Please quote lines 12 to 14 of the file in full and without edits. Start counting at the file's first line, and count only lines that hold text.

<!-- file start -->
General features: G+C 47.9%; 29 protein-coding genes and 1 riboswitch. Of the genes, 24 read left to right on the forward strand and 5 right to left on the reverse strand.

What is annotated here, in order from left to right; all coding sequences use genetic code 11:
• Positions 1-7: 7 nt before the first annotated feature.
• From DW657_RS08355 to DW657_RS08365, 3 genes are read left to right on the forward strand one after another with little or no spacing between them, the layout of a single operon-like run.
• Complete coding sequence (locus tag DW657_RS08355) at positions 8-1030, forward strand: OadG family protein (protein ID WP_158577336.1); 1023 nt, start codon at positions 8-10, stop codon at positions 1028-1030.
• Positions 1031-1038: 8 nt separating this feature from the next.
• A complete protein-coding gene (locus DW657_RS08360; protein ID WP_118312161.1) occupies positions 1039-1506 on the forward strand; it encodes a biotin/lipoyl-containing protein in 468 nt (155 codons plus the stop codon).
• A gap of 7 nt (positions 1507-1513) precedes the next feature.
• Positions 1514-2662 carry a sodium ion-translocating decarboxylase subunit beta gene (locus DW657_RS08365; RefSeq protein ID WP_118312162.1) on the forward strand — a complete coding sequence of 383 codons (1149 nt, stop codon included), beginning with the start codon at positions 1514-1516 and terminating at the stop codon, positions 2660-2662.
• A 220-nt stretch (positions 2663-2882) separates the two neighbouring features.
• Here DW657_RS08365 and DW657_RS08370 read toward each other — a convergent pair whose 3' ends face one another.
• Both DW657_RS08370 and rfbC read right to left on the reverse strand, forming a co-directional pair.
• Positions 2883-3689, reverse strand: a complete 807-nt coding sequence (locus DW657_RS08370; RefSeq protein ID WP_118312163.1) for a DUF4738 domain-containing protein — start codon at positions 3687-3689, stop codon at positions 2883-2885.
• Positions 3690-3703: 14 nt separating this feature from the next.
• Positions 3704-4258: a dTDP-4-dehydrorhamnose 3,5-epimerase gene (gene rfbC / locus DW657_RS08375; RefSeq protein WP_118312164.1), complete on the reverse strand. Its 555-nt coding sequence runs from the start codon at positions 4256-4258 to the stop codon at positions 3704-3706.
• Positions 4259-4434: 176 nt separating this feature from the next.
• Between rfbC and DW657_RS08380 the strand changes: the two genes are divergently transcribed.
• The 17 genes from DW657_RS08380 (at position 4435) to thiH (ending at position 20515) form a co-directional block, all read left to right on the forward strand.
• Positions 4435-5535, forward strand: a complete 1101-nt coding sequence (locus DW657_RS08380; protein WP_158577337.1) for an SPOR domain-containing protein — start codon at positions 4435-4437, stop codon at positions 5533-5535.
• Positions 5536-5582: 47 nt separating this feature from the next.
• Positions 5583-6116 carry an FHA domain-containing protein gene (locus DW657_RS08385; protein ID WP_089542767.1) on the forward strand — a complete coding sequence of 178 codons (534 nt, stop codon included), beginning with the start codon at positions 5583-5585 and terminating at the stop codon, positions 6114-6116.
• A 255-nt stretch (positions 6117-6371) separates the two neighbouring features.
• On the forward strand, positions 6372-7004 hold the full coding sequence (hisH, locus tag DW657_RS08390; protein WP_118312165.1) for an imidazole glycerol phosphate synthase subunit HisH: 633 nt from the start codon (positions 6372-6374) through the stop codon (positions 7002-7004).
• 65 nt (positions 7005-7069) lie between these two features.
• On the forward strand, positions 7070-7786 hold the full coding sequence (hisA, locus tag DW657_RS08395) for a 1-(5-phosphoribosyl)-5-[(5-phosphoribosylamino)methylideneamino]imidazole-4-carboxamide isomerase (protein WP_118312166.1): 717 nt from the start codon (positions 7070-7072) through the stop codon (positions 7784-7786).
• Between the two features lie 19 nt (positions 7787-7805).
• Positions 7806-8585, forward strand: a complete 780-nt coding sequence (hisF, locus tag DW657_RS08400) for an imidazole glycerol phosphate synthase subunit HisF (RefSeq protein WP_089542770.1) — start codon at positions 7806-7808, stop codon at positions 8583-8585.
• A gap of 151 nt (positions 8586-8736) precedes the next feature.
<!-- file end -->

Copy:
• Both DW657_RS08370 and rfbC read right to left on the reverse strand, forming a co-directional pair.
• Positions 2883-3689, reverse strand: a complete 807-nt coding sequence (locus DW657_RS08370; RefSeq protein ID WP_118312163.1) for a DUF4738 domain-containing protein — start codon at positions 3687-3689, stop codon at positions 2883-2885.
• Positions 3690-3703: 14 nt separating this feature from the next.